Column: An International Conference for Inclusive Heathenry

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From Oct. 5 through 8, Frith Forge 2017 will be held in Petzow, Germany. Organized by the Troth’s International Relations and Exchange Program, the event is designed as “an international conference among inclusive Asatru/Heathen organizations and individuals.”

According to the official website for the October conference,

Frith Forge is the space and time on an international level to build alliances, understanding, and friendships among us instead of compartmentalizing further in an industrialized world. Let’s learn from each other with respect and fellowship to forge frith [Old Norse “peace”] among us. Together we can enjoy this opportunity to discuss inclusion in religion and to promote cultural, religious, and educational exchange.

frith forge poster

Several organizations have confirmed that they are sending leaders or prominent members as representatives to present about their groups, including Asatru UK , Distelfink Sippschaft (USA), De Negen Werelden (Netherlands), and Verein für Germanisches Heidentum (Germany). Other Pagan groups that include Heathen members will also be participating, including Ár nDraíocht Féin: A Druid Fellowship (USA) and Pagan Federation International Deutschland.

In addition to these introductions to the various organizations, the conference will include rituals, workshops, group discussions, presentations on a variety of topics, and vendor tables.

Although based in the United States, the international Ásatrú and Heathen organization known the Troth currently has members served by official stewards in Australia, Canada, Germany, New Zealand, and the United Kingdom. A branch in the U.K. was started in 1993, chartered as an autonomous branch in 1995 and — due to increasing interest from non-U.K. Europeans — became Ring of Troth Europe later the same year. A German partner organization was founded in 2000 as “Eldaring – the Troth Deutschland,” although it became independent in 2009 to receive nonprofit status and is now simply called Eldaring.

Founded in June of last year, the Troth’s International Relations and Exchange Program was created “to explore options for improved interaction, education, research, and communication among the Heathens in the various Heathen homelands.” Program coordinator Amanda Leigh-Hawkins says that a main goal is to build and strengthen ties and focus on commonalities rather than differences: “The inclusive USA Heathens need to connect more with the inclusive European Heathens and vice versa. I hope that as all of our small groups connect, we will find that it reduces the infighting and obsession over old redundant arguments.”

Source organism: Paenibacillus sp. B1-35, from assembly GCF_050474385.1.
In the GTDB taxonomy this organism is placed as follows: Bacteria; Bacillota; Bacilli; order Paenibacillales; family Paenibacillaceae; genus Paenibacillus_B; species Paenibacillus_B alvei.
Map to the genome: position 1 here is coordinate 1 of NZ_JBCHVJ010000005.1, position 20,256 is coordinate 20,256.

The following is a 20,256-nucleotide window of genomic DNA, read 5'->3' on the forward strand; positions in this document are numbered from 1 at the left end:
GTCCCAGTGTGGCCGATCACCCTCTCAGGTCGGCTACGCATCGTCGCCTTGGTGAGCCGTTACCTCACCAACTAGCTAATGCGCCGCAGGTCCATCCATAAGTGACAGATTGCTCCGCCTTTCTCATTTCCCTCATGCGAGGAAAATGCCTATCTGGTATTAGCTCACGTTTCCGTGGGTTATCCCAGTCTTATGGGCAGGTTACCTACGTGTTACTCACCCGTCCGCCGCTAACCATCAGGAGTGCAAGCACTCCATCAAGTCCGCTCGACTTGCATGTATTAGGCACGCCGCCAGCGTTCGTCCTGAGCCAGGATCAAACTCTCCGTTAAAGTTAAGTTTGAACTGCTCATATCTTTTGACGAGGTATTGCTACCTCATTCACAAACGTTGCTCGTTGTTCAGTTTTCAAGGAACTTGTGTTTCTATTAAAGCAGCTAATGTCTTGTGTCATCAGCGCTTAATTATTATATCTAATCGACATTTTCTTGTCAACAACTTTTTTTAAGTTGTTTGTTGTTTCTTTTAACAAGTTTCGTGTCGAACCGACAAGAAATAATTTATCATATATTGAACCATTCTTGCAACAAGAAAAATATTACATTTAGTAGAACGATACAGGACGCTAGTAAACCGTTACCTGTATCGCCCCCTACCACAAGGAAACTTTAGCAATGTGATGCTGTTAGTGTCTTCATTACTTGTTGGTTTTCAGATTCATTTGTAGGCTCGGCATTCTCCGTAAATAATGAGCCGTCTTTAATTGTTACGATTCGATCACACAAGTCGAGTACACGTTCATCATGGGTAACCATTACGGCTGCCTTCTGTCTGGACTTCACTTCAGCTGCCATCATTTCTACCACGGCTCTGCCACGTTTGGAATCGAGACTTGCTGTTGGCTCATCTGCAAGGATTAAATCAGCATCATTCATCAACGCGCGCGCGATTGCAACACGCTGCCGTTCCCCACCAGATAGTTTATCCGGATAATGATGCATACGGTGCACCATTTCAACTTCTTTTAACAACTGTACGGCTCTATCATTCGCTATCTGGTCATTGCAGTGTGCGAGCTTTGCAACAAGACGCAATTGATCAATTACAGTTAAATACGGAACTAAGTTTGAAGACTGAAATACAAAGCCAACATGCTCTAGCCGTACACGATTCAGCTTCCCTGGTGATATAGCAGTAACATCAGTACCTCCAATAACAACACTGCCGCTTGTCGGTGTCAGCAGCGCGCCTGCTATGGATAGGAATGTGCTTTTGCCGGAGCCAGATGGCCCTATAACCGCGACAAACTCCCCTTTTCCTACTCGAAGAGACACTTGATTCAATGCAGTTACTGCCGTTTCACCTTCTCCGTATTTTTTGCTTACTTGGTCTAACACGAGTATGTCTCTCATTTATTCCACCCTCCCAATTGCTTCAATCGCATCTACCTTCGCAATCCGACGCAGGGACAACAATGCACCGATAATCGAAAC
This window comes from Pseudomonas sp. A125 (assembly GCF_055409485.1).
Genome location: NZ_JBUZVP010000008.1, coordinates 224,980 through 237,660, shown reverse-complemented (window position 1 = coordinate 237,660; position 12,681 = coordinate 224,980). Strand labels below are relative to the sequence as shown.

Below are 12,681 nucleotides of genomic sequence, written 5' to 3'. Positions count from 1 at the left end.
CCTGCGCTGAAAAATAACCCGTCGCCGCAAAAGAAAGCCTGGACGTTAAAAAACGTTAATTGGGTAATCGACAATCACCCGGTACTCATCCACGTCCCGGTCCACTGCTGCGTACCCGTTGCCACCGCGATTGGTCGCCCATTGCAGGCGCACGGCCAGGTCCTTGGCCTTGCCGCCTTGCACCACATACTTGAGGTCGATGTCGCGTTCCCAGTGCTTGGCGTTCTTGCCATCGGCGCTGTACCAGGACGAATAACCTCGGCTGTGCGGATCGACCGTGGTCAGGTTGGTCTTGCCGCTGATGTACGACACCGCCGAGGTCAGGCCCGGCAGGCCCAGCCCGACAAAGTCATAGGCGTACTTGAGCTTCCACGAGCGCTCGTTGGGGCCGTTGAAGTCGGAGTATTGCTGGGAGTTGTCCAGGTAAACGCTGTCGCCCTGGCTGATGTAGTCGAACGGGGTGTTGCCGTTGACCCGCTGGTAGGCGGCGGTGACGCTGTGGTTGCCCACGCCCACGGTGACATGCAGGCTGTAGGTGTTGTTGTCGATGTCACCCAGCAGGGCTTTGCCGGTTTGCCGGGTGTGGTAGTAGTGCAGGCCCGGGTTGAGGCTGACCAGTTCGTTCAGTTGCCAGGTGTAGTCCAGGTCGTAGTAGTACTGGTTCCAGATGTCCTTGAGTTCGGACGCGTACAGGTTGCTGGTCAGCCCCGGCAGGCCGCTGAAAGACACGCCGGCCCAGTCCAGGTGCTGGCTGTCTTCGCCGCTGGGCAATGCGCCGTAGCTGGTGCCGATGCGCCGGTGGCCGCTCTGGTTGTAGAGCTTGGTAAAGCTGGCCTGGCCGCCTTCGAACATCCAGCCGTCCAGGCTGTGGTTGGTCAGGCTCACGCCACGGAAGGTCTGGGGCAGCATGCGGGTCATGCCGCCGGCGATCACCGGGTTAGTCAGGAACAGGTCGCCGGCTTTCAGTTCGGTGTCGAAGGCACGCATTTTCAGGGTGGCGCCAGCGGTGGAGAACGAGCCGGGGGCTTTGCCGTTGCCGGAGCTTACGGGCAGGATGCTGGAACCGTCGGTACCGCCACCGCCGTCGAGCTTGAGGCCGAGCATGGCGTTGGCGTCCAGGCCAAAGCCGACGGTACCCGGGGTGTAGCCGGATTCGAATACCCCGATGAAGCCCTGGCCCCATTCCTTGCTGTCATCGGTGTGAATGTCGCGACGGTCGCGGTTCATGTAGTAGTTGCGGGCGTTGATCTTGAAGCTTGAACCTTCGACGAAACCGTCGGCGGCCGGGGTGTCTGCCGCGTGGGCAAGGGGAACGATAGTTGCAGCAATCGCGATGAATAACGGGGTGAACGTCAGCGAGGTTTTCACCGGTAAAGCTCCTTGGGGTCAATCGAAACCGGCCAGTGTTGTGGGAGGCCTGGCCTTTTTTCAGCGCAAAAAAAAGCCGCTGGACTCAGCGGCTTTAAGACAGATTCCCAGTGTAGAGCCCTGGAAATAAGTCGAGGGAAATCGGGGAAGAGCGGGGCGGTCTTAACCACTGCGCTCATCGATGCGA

Troth steersman Robert L. Schreiwer expands on the goals for the conference:

While Frith Forge is about inclusive Heathenry, it may be more accurate to say that it is a gathering of Heathens who are inclusive. We are seeing a rise in dangerous thinking that is creating the same schisms within Heathenry that are appearing within several Western nations. The true diversity of American Heathenry is often misunderstood abroad, but, as some of the same issues are arising in other countries, more Heathens abroad are seeing the value in creating networks and friendships with like-minded Heathens around the world.

Heathens have many different traditions and backgrounds, yet we face many of the same challenges in many countries. Our wider societies do not understand our religion or why we pursue it. Many Heathens do not understand the many subcultures within our religion, and events like Frith Forge can help Heathens who are inclusive to learn about one another, to form networks to help one another, and to make friendships that will help us to keep pace with one another’s activities.

Leigh-Hawkins also hopes the conference will create a space to build dialogue on the engagement of Heathenry with changes in today’s world. She says, “I want to discuss implicit bias and inclusion in religions versus inclusion in the branches of Ásatrú and Heathenry specifically, how our political and religious struggles are overlapping more than before Brexit and Trump.”

She also pushes back on divisive trends in Heathenry today that build walls instead of bridges: “There is a struggle for inclusive Heathens to maintain and nurture healthy boundaries in our circles. We fear connecting with other Heathen groups because of racism but also because of ‘you’re not the boss of me, you’re doing it all wrong’ and ‘you don’t live near me, so I’m not going to recognize that you matter.’ We try to define and label ourselves, which further separates us for good reasons and bad.”